Shaughnessy Part II
Shaughnessy Part II: The First Parts Stash
Although it was all done on one day, the amount of stuff I saw is going to take a few posts to show it all!
The first stop was what has been nicknamed “The Water Tank Building.” It must have housed a water tank at one time, but now stores half of Shaughnessy’s collection of stuff. It’s on the top of hill in a residential neighborhood, and the outside fits well in hiding what’s inside.
Inside is a dark and secretive place. As my eyes adjusted to the poor lighting, I begin to see familiar Ferrari parts. In the foreground is a GTE and a hard top to a PF cabriolet.
What may first seem like random stacking of parts soon becomes revealed by Tom, areas of organization. This pile of parts belong to the Daytona that is at the paint shop we saw earlier.
As we were shown a dark set of stairs with the dim cast of a three foot fluorescent light, we found another level of parts hidden in the basement. Kerry Chesbro described this stack of Koni Shocks to me once, and actually found a set that fit his 330 after much stooping and searching.
Pete Sweeny, a Ferrari parts vendor and broker from Connecticut, joined us for this leg of the tour and was as speechless as the rest of us. Pete had been out for the Monterey weekend again, and decided to do the same and explore Shaughnessy’s collection with us. The both of us had seen Jerry Curtis’ collection when it was sold off, and this collection of parts is at least 10 times the size!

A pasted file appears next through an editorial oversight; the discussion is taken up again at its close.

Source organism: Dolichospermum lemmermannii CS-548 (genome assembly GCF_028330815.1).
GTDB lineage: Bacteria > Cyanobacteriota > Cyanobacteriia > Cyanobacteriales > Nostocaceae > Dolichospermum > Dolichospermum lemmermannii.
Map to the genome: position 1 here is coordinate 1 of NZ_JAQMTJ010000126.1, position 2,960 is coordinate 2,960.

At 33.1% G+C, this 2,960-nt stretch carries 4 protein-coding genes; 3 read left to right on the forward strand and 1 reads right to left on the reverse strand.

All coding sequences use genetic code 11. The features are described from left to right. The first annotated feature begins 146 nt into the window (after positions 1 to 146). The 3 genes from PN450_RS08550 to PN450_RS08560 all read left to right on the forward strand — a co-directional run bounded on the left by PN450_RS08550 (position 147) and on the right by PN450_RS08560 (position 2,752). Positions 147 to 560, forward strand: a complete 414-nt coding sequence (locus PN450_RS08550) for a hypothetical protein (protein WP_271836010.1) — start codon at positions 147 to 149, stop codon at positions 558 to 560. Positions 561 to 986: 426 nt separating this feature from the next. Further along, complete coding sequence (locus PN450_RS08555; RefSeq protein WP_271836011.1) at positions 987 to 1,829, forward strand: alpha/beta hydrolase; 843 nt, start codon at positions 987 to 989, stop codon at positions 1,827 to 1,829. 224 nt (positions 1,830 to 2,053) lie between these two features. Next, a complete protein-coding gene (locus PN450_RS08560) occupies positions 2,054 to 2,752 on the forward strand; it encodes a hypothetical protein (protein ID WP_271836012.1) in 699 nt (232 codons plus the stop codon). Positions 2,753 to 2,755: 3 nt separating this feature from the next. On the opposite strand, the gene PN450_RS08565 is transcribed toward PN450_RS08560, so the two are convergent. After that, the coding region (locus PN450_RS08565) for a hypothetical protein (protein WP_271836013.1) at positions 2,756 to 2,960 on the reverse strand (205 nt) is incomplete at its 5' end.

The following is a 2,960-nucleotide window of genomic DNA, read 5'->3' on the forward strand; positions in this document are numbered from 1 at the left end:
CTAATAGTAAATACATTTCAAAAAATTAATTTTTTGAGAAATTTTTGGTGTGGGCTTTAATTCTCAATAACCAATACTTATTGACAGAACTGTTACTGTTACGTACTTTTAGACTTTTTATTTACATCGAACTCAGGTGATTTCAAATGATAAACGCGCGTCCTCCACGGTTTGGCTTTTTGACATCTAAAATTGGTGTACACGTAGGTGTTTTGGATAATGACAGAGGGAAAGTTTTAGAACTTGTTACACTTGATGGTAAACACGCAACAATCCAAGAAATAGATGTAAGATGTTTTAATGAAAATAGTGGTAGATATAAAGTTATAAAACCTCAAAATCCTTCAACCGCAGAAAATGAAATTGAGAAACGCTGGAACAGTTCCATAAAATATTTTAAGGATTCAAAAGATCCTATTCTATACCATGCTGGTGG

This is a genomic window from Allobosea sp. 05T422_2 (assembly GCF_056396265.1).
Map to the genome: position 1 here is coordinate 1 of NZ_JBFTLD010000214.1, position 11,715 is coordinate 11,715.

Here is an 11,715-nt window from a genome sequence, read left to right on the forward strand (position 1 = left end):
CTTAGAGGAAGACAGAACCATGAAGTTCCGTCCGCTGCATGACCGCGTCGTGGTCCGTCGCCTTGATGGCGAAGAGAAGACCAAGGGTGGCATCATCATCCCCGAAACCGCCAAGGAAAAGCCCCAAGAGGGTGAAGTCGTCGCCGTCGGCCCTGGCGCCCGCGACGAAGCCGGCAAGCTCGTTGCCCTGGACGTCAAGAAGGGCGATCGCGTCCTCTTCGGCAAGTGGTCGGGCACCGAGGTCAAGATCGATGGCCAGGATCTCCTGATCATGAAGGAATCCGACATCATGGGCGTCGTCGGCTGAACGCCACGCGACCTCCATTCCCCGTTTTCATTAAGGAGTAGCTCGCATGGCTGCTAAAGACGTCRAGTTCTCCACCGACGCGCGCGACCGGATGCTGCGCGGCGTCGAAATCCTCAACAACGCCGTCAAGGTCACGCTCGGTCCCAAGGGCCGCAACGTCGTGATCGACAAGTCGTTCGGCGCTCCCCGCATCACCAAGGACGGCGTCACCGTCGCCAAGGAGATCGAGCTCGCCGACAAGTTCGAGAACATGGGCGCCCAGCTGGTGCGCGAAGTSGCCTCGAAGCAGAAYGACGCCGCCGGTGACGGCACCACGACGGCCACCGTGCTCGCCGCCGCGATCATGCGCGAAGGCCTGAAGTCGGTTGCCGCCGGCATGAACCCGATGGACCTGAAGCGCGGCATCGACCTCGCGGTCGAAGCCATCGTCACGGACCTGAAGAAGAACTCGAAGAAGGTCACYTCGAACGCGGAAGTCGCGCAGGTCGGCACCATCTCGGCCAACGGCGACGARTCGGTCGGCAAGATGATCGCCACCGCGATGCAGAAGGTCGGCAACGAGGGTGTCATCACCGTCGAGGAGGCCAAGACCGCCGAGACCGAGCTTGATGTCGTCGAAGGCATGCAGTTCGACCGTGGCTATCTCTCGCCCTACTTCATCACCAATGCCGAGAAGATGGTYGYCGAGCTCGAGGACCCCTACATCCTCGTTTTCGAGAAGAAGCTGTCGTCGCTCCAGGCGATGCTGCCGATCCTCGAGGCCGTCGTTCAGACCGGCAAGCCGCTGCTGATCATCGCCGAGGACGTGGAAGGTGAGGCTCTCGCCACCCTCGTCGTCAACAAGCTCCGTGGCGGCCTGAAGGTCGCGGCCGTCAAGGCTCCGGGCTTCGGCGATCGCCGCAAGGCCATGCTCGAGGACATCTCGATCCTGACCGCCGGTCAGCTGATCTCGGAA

In the distance of the cellar, we could make out stacks and stacks of Ferrari wheels and tires. Everything from Borrani wire wheels to star mags from modern cars. Some of them still had scorch marks on the wheels from a fire that ended the life of a Ferrari as a driveable car.
Outside in the backyard there were more stripped out GTEs and a PF coupe that was too far gone to restore.
There were other cars besides Ferraris, like this Maserati Ghibli Convertible.
The fire stripped off the paint real well, but may have done more damage to the body to warrant a restoration!
Back inside, I took some better pictures of the GTE at the door. None of these cars are complete, as the first thing that gets sold off is probably the engine, but this one looked pretty nice. I respected Shaughnessy’s request not to jot down serial numbers to these cars, but he did disclose this one as 2169, one of the 12 GTE Prototypes, and believed to be Enzo Ferraris personal car for a time. Tom says this one is complete, and does not plan to sell!
Other parts of the warehouse had stacks of tires, inner tubes, and fenders. The swatch of color in the foreground is a 275GTB nose.
As I’m getting better at identifying parts, I found a stash of transmissions. The left one was definitely a overdrive transmission to a GTE or Series I 330, the right one was probably a transaxle to a 275GTB or GTC. The box in the middle held overdrive parts. All of these parts would be invaluable if your car needed them!
Drive shafts and Brake boosters share shelf space.
Crates of brake calipers, and more are all over the place!
As we left the Water Tank Building, Tom drove us to the second stop on the tour, which was his second storage space. More on this on my next post!
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